The murder of 49 people at Pulse, a gay nightclub in Orlando, Fla., is rapidly fading from our thoughts. But for members of the gay community, the massacre represents more than a random terror attack. It was an attack on the one place where LGBTQ people have felt safe.
For many years, gay nightclubs were places where LGBTQ people knew they wouldn’t be hassled or attacked. There were few other safe places. Jobs were jeopardized if sexual orientation was discovered. Families disowned their own. And the church was often the most hostile of all. Gay nightclubs became sanctuaries. The Orlando murders felt like a personal attack.
I was reared in a conservative Mennonite family, steeped in Mennonite education, where I gained an appreciation for Anabaptist teachings and the Mennonite faith community. At a young age I realized I was gay. For years, I was in the closet and actively participated in church life, both at the congregational and denominational level, but my awareness of being gay was always present.
After coming out in my late 40s, I quickly learned to be openly gay and Mennonite was to live on the fringes. True, I worked for many years at Everence, a program board of Mennonite Church USA. But that was a protective cocoon created by leaders who hired people who were committed to the core values of the organization. They did not force adherence to a confessional statement that has only been used punitively against LGBTQ people.
There were few welcoming and safe places in the church for me. Invitations to speak were rescinded. Board appointments were not possible. Church conventions were unwelcoming. For many years, LGBTQ people have been the topic of resolutions and conversations ad nauseam. Discussions during open-mic sessions made it clear LGBTQ people were not welcome. “Please go away so the church won’t split” was the clear message.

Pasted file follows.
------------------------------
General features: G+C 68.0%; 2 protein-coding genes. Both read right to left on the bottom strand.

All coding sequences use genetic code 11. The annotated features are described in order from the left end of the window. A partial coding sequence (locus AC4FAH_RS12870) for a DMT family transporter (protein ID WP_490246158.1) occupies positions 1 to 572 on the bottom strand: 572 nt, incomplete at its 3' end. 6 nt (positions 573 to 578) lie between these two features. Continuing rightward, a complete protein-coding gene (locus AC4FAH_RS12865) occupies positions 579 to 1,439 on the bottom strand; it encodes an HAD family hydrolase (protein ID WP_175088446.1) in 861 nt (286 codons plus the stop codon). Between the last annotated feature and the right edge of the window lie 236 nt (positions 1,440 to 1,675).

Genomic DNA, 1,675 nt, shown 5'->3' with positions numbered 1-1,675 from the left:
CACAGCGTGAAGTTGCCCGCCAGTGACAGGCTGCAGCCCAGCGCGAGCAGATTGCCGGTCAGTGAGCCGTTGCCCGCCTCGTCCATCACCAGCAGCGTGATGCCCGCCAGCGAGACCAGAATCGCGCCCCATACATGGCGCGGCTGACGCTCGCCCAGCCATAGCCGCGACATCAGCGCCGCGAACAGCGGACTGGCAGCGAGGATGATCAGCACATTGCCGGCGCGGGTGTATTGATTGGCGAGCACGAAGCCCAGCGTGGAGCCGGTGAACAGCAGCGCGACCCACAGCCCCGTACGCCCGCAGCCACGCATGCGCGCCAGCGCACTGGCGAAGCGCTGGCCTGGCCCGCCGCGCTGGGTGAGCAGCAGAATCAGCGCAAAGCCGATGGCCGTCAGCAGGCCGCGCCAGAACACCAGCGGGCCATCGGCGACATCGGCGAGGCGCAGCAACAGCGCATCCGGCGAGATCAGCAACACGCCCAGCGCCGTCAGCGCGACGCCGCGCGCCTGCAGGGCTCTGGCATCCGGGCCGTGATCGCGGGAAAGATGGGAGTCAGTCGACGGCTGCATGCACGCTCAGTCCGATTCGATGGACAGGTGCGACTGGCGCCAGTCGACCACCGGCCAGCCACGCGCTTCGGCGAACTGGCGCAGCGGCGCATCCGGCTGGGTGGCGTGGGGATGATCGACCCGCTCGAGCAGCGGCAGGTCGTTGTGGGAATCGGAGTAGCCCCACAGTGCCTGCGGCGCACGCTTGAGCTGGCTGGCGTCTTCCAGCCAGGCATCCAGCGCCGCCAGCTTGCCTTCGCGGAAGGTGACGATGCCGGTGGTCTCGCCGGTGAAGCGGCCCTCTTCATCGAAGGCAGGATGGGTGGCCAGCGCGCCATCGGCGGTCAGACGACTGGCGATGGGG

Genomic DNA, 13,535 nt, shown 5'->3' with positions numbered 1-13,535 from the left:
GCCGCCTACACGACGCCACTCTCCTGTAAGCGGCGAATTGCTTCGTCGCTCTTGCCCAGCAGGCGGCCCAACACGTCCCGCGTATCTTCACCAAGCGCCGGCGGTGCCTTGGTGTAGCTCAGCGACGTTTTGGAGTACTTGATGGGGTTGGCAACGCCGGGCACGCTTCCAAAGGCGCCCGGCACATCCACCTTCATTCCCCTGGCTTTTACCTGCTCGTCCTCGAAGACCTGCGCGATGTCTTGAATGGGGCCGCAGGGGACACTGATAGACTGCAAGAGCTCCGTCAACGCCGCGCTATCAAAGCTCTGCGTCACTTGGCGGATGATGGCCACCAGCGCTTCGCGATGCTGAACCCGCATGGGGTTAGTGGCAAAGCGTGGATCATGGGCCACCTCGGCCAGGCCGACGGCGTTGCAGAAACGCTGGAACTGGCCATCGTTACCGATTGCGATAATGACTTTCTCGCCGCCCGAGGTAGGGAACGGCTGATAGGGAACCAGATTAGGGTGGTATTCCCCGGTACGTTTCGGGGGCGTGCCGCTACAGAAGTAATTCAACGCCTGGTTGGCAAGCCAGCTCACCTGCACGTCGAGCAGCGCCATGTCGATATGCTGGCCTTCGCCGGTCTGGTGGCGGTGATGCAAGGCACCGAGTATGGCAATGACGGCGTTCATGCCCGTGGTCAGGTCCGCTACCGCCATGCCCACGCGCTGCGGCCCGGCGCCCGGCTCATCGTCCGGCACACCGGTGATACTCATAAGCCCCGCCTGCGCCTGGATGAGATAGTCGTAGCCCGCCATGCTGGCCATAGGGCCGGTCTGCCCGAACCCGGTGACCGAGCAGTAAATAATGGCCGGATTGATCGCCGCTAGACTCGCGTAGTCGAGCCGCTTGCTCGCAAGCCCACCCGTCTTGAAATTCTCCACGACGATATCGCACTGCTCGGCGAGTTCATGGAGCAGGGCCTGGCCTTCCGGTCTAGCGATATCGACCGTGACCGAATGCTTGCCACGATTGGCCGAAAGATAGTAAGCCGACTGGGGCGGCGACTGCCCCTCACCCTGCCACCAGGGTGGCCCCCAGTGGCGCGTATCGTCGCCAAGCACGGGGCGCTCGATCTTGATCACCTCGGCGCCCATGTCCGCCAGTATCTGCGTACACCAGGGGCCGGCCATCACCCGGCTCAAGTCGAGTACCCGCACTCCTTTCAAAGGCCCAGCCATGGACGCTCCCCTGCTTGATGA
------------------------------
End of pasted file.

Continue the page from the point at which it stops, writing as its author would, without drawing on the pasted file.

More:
Thankfully, positive changes are emerging. For the first time in 30 years, this summer I was a delegate to a church conference — Central District Conference of MC USA, a conference whose polity encourages congregations to set membership guidelines.
As I traveled to the conference, I relaxed, knowing I would be welcome. The assembly acknowledged, but did not dwell on the fact, that one congregation was under review for licensing a pastor who is gay and in a committed relationship.
Participants were in a celebratory mood. The benches in the sanctuary of Columbus (Ohio) Mennonite Church were covered with beautiful comforters sewn by the people of the congregation; later they would be donated to Mennonite Central Committee. Worship services were spirited, with many children present.
The highlight was three worship services on “Abounding in Love, Abiding in Grace.” Mark Rupp’s opening sermon was powerful. Using the parable of the sower, he said, “The strongest measure of a soil is simply whether it produces good fruit. Yet for too long the Mennonite church has continued to refuse to acknowledge the fruit that is growing in the lives of LGBTQ people.” He went on to say that when the church treats us as weeds, we cannot be surprised when someone tries to do some weeding at a gay nightclub.
Attending the Central District annual meeting gives me hope that we will find our way forward together. As followers of Christ, we can create spaces of safety and welcome and make our congregations sanctuaries for all of us.
JB Miller lives in Sarasota, Fla., and attends Covenant Mennonite Fellowship.